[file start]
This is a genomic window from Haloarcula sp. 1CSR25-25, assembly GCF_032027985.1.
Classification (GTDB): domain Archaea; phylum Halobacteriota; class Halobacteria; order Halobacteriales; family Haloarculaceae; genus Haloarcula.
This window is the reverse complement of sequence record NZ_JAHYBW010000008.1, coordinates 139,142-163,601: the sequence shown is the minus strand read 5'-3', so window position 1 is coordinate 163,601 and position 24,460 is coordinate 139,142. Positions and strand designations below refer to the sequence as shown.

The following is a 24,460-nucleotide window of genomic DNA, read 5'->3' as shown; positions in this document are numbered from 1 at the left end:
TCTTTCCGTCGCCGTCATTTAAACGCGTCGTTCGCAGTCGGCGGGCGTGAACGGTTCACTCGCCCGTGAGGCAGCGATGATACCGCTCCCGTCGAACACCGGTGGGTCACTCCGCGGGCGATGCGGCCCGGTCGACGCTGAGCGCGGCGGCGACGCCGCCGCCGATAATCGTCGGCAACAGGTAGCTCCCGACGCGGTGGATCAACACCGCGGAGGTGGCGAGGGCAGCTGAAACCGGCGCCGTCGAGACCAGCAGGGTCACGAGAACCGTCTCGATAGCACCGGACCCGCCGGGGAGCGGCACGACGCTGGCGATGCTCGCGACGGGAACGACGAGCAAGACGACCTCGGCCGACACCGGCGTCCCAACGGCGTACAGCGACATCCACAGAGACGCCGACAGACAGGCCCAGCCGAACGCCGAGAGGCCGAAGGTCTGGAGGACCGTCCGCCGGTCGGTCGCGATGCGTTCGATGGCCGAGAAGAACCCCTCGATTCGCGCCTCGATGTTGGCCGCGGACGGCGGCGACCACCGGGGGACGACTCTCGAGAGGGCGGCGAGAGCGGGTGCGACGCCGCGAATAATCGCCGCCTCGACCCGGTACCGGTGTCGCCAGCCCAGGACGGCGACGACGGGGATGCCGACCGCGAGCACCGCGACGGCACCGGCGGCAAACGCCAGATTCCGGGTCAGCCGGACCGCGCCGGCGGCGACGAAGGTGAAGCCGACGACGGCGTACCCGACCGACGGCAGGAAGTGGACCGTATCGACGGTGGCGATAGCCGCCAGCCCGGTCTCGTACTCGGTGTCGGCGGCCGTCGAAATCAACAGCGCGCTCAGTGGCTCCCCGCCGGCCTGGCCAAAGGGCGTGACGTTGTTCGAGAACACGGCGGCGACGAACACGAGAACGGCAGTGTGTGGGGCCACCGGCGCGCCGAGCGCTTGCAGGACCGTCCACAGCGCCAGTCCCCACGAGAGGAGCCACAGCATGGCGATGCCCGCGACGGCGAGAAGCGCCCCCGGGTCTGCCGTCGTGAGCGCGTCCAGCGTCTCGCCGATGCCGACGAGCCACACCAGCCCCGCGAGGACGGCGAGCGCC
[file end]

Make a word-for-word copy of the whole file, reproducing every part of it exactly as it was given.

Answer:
This is a genomic window from Haloarcula sp. 1CSR25-25, assembly GCF_032027985.1.
Classification (GTDB): domain Archaea; phylum Halobacteriota; class Halobacteria; order Halobacteriales; family Haloarculaceae; genus Haloarcula.
This window is the reverse complement of sequence record NZ_JAHYBW010000008.1, coordinates 139,142-163,601: the sequence shown is the minus strand read 5'-3', so window position 1 is coordinate 163,601 and position 24,460 is coordinate 139,142. Positions and strand designations below refer to the sequence as shown.

The following is a 24,460-nucleotide window of genomic DNA, read 5'->3' as shown; positions in this document are numbered from 1 at the left end:
TCTTTCCGTCGCCGTCATTTAAACGCGTCGTTCGCAGTCGGCGGGCGTGAACGGTTCACTCGCCCGTGAGGCAGCGATGATACCGCTCCCGTCGAACACCGGTGGGTCACTCCGCGGGCGATGCGGCCCGGTCGACGCTGAGCGCGGCGGCGACGCCGCCGCCGATAATCGTCGGCAACAGGTAGCTCCCGACGCGGTGGATCAACACCGCGGAGGTGGCGAGGGCAGCTGAAACCGGCGCCGTCGAGACCAGCAGGGTCACGAGAACCGTCTCGATAGCACCGGACCCGCCGGGGAGCGGCACGACGCTGGCGATGCTCGCGACGGGAACGACGAGCAAGACGACCTCGGCCGACACCGGCGTCCCAACGGCGTACAGCGACATCCACAGAGACGCCGACAGACAGGCCCAGCCGAACGCCGAGAGGCCGAAGGTCTGGAGGACCGTCCGCCGGTCGGTCGCGATGCGTTCGATGGCCGAGAAGAACCCCTCGATTCGCGCCTCGATGTTGGCCGCGGACGGCGGCGACCACCGGGGGACGACTCTCGAGAGGGCGGCGAGAGCGGGTGCGACGCCGCGAATAATCGCCGCCTCGACCCGGTACCGGTGTCGCCAGCCCAGGACGGCGACGACGGGGATGCCGACCGCGAGCACCGCGACGGCACCGGCGGCAAACGCCAGATTCCGGGTCAGCCGGACCGCGCCGGCGGCGACGAAGGTGAAGCCGACGACGGCGTACCCGACCGACGGCAGGAAGTGGACCGTATCGACGGTGGCGATAGCCGCCAGCCCGGTCTCGTACTCGGTGTCGGCGGCCGTCGAAATCAACAGCGCGCTCAGTGGCTCCCCGCCGGCCTGGCCAAAGGGCGTGACGTTGTTCGAGAACACGGCGGCGACGAACACGAGAACGGCAGTGTGTGGGGCCACCGGCGCGCCGAGCGCTTGCAGGACCGTCCACAGCGCCAGTCCCCACGAGAGGAGCCACAGCATGGCGATGCCCGCGACGGCGAGAAGCGCCCCCGGGTCTGCCGTCGTGAGCGCGTCCAGCGTCTCGCCGATGCCGACGAGCCACACCAGCCCCGCGAGGACGGCGAGCGCC